Mozilla has begun work on a mobile operating system for smartphones and tablets based on the free open-source Gecko engine for HTML layout used in many applications created by the organization's developer community. The goal is to displace today's proprietary, single-vendor stacks for mobile-app development with an open mobile OS called Boot to Gecko (B2G).
Though Mozilla's developers continue to work on Google's Android, they see the need for an alternative because Google's mobile platform has APIs based on a "proprietary Google sauce" rather than freely available web standards.
"Android used to be at least 'available source' where Google would publish internally developed source code/technology after the fact as products ship, but even those times seem to be over now," noted Mozilla researcher Andreas Gal. "I would love to boot my custom Android build on my Galaxy Tab 10-inch, but no luck. Google refuses to release the source code."
Building Native-Grade Apps
To reduce friction for consumers to own and productively use multiple devices, as much of the device data , content, configuration and personalization as possible needs to be moved to the cloud , noted Al Hilwa, director of applications development software at IDC.
"This is the value proposition of Google Chrome OS and now this initiative from Mozilla," Hilwa explained. "It is also what Apple and Microsoft will drive going forward, Apple with iCloud and its family of devices, and Microsoft with Windows 8, Windows Phone, and Xbox over the next couple of years."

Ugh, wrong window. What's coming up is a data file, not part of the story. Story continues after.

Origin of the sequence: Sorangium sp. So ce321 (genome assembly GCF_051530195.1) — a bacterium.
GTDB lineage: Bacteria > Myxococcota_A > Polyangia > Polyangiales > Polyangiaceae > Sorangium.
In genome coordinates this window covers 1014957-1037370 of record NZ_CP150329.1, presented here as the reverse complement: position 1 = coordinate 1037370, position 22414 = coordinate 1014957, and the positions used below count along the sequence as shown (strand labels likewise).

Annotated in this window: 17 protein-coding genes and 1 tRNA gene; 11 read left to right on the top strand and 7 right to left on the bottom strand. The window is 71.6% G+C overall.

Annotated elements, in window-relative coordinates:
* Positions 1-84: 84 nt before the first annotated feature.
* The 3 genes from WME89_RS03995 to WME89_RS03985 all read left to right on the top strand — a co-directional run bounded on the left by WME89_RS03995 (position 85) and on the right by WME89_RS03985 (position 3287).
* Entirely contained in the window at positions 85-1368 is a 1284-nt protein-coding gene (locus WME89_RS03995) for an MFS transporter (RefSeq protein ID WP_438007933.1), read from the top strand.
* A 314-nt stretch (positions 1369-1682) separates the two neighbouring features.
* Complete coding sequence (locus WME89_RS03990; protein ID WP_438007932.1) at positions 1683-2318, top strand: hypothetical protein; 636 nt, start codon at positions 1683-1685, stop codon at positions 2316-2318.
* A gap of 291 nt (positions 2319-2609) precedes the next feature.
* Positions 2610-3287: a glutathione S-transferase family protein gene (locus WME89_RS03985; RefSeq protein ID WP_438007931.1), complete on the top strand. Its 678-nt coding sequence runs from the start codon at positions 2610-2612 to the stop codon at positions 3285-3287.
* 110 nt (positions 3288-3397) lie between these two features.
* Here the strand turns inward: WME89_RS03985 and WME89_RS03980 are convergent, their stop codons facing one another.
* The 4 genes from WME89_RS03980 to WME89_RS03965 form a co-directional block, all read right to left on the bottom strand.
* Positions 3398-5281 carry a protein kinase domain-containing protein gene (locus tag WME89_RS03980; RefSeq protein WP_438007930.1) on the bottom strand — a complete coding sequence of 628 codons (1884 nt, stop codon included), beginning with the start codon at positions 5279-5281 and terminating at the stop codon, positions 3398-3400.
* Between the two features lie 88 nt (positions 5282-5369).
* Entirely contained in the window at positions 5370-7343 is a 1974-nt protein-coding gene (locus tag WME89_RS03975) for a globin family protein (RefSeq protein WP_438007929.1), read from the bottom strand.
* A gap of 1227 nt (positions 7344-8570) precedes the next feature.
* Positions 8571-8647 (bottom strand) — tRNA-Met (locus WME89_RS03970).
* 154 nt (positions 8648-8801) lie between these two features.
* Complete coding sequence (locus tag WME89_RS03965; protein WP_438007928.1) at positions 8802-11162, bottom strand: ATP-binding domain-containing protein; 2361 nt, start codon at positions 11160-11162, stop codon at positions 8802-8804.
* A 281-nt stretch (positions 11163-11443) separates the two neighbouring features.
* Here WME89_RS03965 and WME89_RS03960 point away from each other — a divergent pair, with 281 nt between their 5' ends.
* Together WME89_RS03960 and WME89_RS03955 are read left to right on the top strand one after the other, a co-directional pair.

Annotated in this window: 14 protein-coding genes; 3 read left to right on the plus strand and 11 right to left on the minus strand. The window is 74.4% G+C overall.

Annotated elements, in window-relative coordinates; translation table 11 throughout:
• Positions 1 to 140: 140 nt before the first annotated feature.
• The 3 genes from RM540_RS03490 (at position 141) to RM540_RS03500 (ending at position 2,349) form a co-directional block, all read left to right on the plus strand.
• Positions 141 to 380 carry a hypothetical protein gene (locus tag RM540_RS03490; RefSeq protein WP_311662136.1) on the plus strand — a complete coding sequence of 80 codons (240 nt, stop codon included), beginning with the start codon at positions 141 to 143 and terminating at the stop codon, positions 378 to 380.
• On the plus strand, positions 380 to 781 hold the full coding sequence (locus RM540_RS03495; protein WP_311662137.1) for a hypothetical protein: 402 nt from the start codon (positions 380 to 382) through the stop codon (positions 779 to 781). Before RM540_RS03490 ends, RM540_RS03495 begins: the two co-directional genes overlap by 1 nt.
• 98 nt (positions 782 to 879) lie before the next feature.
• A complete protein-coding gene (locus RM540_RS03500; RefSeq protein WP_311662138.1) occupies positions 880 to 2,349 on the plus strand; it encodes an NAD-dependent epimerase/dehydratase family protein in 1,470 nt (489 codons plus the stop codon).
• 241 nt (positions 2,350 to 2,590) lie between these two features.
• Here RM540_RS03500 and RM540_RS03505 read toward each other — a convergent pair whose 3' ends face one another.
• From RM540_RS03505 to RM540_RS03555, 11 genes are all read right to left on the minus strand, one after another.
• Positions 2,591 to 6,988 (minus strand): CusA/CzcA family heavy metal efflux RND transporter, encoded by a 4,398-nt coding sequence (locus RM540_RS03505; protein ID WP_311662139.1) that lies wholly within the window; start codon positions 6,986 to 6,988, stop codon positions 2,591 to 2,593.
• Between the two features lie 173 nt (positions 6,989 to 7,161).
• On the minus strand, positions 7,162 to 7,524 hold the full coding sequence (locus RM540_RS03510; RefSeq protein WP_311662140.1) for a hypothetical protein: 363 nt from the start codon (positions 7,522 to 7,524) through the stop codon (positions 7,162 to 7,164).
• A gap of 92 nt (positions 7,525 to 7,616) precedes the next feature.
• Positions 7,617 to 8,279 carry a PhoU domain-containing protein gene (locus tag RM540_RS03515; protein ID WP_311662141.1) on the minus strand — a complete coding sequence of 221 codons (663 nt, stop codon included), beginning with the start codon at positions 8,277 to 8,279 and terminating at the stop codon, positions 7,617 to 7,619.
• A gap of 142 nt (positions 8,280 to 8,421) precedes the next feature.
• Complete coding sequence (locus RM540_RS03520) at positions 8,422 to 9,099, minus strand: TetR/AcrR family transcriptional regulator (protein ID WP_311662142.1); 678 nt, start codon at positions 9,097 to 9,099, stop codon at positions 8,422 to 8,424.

Mozilla wants to identify the gaps that currently prevent web developers from being able to build mobile apps "that are -- in every way -- the equals of native apps built for the iPhone, Android, and Windows Phone 7," Gal wrote. "We want expertise from all over Mozilla -- and from people who aren't yet part of Mozilla -- to inform and build the project."
The B2G effort will begin by targeting the latest Android-based smartphones equipped with Nvidia's dual-core Tegra 2 processors, which provide hardware acceleration for open audio/video formats. To make B2G work, however, Mozilla developers will also need to build prototype APIs for a wide range of mobile functions -- such as telephony, SMS, camera, USB, Bluetooth and NFC. (continued...)
Posted: 2011-07-26 @ 4:18pm PT
Good article. Just want to point out to the previous comment - your 'sensitive' data is and has always been available to anyone with the right legal warrant! Plus, most reputable cloud vendors specifically caution you about placing your sensitive data into the cloud until you are confident about your OWN security protocols. PS - love the typo "proprietary Google SAUCE"! Very appropriate!
Posted: 2011-07-26 @ 2:02pm PT
why this cloud-dependency? can't you just backup my data and settings to a memory card?
I have stayed away from the smartphone frenzy because I like to own my device and my data and decide who has access to it. Unless I own my little cloud, I will not transfer sensitive data to it.